- In Snow White and the Seven Dwarfs, both the King and the Evil Queen were attractive. However, after the King's death, the Queen continued to be beautiful and young until she used a potion to turn herself into an old and ugly woman.
- Harry, the character played by George Clooney in Burn After Reading, sleeps with two different characters played by Tilda Swinton and Frances McDormand at separate points in the film. Neither character is his actual wife, but they're significantly less attractive than him.
- The loving relationship between Wilbur and Edna Turnblad in Hairspray falls into this - especially in the movie musical, with Christopher Walken and a cross-dressing John Travolta singing and dancing together in "You're Timeless to Me". A smaller example is Tracy (a short, dumpy girl) and Link (Zac Efron).
- High School High: Mr. Clark took after his mother (who looks exactly like Jon Lovitz).
- Downplayed yet somewhat Played for Laughs in Norbit. The eponymous character himself isn't exactly "handsome", but his evil, domineering, bitchy wife is a morbidly obese monstrosity.
- Robin Hood: Men in Tights: This becomes the Sheriff of Rottingham's fate, after cutting a deal with the Witch to save his life; he reluctantly agrees to marry her in exchange for a magic pill.
Sheriff: "Wait! Wait! ...I've changed my mind!"
- She-Devil: The failure of such a relationship drives the plot. In it, a man played by Ed Begley, Jr. is married to - and later cheats on and abandons - his wife, played by Roseanne Barr, who then seeks revenge. It's stated that he was trapped into marrying her after getting her pregnant in high school.
- Rafael and Lourdes from the Spanish film Crimen Ferpecto.
- In The Hudsucker Proxy, Sidney Mussburger introduces his overweight, ugly wife to Barnes. Granted, the Mussburgers are an aging couple, but Sidney is played by Paul Newman.
- In Tyler Perry's movie Why Did I Get Married? and its sequel, the buff and handsome policeman Troy gets married to the overweight Sheila, who just divorced her first husband Mike because he cheated on her. Subverted as Sheila isn't ugly, but she's overweight.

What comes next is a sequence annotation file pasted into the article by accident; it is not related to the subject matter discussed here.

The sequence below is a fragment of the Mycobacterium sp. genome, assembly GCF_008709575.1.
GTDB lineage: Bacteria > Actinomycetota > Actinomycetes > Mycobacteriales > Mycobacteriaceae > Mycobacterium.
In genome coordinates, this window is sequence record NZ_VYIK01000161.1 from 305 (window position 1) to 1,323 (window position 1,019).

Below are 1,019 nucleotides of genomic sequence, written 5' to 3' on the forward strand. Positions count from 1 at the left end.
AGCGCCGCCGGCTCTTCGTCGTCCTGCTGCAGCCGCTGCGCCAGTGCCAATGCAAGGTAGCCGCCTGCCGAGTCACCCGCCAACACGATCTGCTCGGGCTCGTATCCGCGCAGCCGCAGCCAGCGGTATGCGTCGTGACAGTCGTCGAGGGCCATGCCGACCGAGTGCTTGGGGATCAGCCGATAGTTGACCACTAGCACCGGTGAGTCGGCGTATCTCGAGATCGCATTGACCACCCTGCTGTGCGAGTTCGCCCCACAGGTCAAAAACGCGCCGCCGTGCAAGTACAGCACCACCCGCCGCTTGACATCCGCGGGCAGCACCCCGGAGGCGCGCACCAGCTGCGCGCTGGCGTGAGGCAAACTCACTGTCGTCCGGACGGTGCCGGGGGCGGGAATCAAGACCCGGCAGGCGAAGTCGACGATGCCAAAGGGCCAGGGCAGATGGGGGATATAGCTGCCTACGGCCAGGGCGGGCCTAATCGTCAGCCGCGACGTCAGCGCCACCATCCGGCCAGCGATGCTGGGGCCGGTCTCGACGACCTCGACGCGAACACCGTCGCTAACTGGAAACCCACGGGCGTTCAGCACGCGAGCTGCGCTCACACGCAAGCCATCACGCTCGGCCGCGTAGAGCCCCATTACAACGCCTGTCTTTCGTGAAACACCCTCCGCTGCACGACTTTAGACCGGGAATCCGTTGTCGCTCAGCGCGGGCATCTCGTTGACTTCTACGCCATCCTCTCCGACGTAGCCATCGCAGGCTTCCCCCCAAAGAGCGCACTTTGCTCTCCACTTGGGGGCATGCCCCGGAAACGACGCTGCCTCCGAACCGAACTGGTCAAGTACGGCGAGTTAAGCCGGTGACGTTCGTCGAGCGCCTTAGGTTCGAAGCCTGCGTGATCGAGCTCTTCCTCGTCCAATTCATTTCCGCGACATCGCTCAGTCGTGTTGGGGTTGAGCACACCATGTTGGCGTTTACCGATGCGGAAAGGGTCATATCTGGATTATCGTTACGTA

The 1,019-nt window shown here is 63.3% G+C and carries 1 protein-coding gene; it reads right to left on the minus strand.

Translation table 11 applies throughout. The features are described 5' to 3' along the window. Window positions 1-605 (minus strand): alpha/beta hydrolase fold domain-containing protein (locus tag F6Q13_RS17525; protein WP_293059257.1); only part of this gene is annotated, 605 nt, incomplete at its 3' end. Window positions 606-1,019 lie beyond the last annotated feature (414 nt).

- "The Wedding of Sir Gawain and Dame Ragnelle" and several other "Loathly lady" folktales have a man, usually a handsome knight, marry a loathsome-looking woman to complete a quest. Much like with the gender-inverted "Beauty and the Beast" version, the ugly partner becomes beautiful after the other person breaks the curse which had been placed on them.
- One version has it happen to no less than King Arthur, with the hideous crone turning into a beautiful maiden at night. The woman asks Arthur if he wants her hideous by day and beautiful by night or vice-versa. Arthur leaves it up to her, passing the Secret Test of Character and Guinevere saying she'll stay beautiful night and day.
- Downplayed with Gryla and Lepplaudi. While they're both ugly, Lepplaudi is relatively not as ugly as Gryla.
- In A Brother's Price, breathtakingly handsome Jerin acquires one wife who has scars all over her face and upper body, a sight which disgusted her ex-lover so much that she left her. As sororal polygyny is the norm, not all of his wives are ugly, but this one is. Would have been played even straighter if he had had to marry the Brindle sisters, all of whom he thinks "look like horses".
- In Dragon Bones, Garranon, the "favourite" (i.e. concubine) of the king, is a very handsome man who looks a lot younger than his thirty years. He is married to a woman who is "no beauty". To everyone's surprise, they really love each other - Garranon may or may not be bi, but he hates the king, and only prostitutes himself in that way to protect his loved ones.
- In Harry Potter, it is established (by Dumbledore, who was, frankly, being kind) that the late Merope Gaunt was "no beauty" and got her handsome Muggle husband Tom Riddle by feeding him love potions. When she stopped drugging him, he fled the relationship, she fell victim to Death by Childbirth, and their child Tom went to an orphanage where he grew up to become Voldemort.
- Used in The Obsidian Trilogy by Mercedes Lackey.
- Idalia, while certainly a beautiful human, has an elf pining for her. Then, at the end of the series, it's subverted, when she's reincarnated as an elf, though it's acceptable because this is the only way both would find long-term - by elven standards - happiness.
- Semi-used with Kellen and Vestakia—the fact that she looks like a Demon may repel others in-universe, but the reader is more likely to see her as a Cute Monster Girl.
- In Fairest, Aza, who receives rude stares and comments about her appearance and is implied to be descended from gnomes, has a handsome prince fall in love with her.
- Ron and Sarah in Russell Banks's short story "Sarah Cole: A Type of Love Story". Although the ending implies that Sarah may not have been as ugly as Ron claimed she was.
- In A Long Way from Chicago, this seems to be the opinion of some of the townswomen in regards to FDR marrying Eleanor Roosevelt. One can't believe someone so handsome settled for a woman so plain, while another speculates that it was because she was a good cook, as "kissing don't last".